Wiggins' TUE under scrutiny before Sunday morning interview

Bradley Wiggins has come under further pressure before he appears on television to explain why he had three Therapeutic Use Exception (TUE) certificates for the power corticoid Triamcinolone Acetonide before riding the Tour de France and Giro d'Italia in 2011, 2012 and 2013.

The 2012 Tour de France winner issued two statements last weekend when his TUE data first emerged via the Fancy Bears leaks but with Team Sky and others involved still failing to speak openly about what happen and to fully explain their positions, others have filled the void, raising doubts Wiggins' need for the supposed asthma drug.

The highly respect BBC Newsnight programme stepped away from reporting on politics in Britain and the USA to dedicate a 10-minute slot to the Wiggins TUE story. They spoke to Wiggins doctor during his time at the Garmin team in 2009, Dr. Prentice Steffen, when he finished in the Tour de France, along with former rider and convicted doper Michael Rasmussen, who was eliminated from the 2007 Tour de France after lying about his whereabouts before the race. He has since made a total confession about his complex doping programme and lifts the lid on racing and doping for a Danish newspaper.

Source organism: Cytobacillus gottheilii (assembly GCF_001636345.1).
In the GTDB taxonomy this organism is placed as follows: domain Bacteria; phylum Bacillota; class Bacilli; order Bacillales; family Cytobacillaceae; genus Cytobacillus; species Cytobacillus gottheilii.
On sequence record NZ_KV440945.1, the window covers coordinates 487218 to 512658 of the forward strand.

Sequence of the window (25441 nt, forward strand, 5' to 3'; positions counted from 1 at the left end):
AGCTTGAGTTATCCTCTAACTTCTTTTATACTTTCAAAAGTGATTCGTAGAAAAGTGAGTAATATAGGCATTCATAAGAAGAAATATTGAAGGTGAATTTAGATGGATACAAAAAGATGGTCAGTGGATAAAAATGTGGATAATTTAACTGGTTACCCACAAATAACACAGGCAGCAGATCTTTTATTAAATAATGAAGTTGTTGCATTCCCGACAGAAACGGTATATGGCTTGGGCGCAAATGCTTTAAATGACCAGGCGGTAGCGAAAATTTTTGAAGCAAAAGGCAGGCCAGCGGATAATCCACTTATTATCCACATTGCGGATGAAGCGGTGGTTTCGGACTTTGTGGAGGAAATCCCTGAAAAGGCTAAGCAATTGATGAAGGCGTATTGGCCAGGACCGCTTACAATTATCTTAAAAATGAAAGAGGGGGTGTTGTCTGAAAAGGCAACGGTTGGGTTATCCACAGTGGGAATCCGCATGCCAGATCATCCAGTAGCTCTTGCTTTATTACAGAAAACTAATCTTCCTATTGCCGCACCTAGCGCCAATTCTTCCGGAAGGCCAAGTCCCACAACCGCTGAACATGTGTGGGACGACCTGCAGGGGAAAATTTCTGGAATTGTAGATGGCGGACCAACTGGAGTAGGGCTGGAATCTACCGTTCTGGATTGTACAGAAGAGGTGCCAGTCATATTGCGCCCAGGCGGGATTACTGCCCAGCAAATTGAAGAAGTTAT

While it must be stressed that Wiggins and Team Sky stayed on the right side of legality, with Wiggins' TUE issued for diagnosed asthma and pollen allergies, the whole process has sparked serious questions over the policy towards TUEs, the grey area of corticoid steroid use and transparency.

The timing of the application for the TUE has also raised eyebrows within the cycling community, with two leading experts and Steffen questioning the necessity of needing the steroid in the build-up to major races. Steffen spoke to Cyclingnews earlier in the week and reiterated his thoughts to the BBC.

Though he refused to comment on Wiggins' private medical records, Steffen was said he was surprised he needed this sort of intervention.